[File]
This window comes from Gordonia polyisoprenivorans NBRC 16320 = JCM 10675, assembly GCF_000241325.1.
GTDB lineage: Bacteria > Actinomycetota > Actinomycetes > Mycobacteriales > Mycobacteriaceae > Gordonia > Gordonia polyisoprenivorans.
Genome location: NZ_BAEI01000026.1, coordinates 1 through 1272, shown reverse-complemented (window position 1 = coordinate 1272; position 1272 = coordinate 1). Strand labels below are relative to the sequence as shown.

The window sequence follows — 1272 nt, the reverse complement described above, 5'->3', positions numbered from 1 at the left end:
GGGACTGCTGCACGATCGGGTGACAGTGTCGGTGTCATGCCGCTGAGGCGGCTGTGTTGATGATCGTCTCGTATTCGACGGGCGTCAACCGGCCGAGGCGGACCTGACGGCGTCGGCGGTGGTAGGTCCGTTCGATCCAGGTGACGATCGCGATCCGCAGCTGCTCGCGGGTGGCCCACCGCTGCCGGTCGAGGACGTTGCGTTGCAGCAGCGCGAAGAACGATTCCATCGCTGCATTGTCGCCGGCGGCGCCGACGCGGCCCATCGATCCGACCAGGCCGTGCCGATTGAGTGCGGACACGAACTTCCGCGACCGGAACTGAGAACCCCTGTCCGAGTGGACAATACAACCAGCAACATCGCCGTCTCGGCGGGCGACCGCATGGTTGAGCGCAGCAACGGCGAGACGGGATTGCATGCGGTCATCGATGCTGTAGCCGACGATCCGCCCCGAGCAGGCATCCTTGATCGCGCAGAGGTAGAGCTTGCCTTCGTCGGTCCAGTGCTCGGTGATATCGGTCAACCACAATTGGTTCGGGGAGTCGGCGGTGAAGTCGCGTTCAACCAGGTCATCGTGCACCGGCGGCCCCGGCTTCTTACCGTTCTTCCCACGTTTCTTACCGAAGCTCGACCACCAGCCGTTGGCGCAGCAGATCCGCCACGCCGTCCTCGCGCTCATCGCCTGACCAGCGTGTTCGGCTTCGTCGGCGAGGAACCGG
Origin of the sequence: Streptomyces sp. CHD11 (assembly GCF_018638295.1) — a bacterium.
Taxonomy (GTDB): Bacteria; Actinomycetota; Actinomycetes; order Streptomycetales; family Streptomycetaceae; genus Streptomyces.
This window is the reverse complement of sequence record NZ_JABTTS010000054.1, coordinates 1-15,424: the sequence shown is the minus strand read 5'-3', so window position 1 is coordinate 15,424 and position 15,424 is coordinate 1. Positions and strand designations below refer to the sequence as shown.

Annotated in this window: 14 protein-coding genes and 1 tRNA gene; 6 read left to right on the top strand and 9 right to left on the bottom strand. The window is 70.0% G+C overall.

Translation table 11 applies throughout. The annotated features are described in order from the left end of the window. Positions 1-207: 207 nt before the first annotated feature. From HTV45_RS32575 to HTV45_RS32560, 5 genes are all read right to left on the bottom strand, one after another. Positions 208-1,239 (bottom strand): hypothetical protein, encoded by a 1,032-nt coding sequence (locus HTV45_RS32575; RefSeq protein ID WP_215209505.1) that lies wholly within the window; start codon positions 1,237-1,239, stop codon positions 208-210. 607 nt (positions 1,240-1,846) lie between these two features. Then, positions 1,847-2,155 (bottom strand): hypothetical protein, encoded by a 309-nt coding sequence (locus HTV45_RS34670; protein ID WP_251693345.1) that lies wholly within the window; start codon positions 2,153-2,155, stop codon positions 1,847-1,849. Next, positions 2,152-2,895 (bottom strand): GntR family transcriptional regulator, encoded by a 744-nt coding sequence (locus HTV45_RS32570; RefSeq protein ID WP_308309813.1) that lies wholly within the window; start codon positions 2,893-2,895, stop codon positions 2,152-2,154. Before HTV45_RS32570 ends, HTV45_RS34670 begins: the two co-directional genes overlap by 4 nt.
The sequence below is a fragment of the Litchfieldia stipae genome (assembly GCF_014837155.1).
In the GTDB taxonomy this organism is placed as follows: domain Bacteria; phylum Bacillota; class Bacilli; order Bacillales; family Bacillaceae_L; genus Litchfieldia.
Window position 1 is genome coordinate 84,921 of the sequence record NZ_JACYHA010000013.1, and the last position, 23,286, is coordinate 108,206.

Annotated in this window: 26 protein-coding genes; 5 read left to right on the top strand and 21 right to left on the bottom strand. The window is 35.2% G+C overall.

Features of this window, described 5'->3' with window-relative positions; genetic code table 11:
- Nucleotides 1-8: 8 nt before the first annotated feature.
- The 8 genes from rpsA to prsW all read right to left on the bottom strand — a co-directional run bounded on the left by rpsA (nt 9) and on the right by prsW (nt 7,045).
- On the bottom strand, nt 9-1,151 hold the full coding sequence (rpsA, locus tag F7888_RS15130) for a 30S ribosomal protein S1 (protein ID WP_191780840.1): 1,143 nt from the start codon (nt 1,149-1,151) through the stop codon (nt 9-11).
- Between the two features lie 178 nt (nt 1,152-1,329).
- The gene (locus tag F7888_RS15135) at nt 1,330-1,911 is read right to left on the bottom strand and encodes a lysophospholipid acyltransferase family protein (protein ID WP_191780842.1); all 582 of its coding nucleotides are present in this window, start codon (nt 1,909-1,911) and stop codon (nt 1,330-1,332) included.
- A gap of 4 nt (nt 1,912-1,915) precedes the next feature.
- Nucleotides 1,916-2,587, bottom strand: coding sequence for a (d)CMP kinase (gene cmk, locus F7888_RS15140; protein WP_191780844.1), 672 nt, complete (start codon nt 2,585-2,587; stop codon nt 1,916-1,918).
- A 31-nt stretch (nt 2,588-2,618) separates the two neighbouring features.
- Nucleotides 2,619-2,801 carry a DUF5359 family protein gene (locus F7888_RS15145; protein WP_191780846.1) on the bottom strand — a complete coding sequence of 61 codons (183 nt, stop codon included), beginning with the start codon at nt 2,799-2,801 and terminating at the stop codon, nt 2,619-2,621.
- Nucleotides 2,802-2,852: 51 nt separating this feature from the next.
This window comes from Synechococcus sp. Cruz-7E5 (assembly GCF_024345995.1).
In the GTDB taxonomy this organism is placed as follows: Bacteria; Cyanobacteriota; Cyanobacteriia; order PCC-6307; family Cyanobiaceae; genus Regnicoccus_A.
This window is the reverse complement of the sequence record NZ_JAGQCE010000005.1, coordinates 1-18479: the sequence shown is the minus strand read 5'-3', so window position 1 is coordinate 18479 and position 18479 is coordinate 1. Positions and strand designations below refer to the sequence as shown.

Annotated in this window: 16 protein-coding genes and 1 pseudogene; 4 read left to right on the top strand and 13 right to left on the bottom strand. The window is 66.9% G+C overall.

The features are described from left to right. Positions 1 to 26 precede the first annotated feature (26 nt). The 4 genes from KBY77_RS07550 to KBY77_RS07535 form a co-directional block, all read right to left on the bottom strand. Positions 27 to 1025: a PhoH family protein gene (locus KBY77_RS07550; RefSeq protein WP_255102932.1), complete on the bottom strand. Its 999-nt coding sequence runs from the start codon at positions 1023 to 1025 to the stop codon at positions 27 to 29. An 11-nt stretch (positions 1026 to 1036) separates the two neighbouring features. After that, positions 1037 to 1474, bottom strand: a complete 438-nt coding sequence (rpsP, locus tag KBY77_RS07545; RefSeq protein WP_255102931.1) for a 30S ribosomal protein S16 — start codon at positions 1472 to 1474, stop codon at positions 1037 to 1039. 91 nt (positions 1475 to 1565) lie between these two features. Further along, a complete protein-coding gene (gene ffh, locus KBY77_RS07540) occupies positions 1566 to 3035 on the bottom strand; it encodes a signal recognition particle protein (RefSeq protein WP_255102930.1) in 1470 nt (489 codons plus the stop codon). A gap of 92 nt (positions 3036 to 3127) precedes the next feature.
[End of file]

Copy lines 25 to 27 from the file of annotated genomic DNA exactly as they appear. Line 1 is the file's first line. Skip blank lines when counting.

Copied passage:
- Nucleotides 2,802-2,852: 51 nt separating this feature from the next.
This window comes from Synechococcus sp. Cruz-7E5 (assembly GCF_024345995.1).
In the GTDB taxonomy this organism is placed as follows: Bacteria; Cyanobacteriota; Cyanobacteriia; order PCC-6307; family Cyanobiaceae; genus Regnicoccus_A.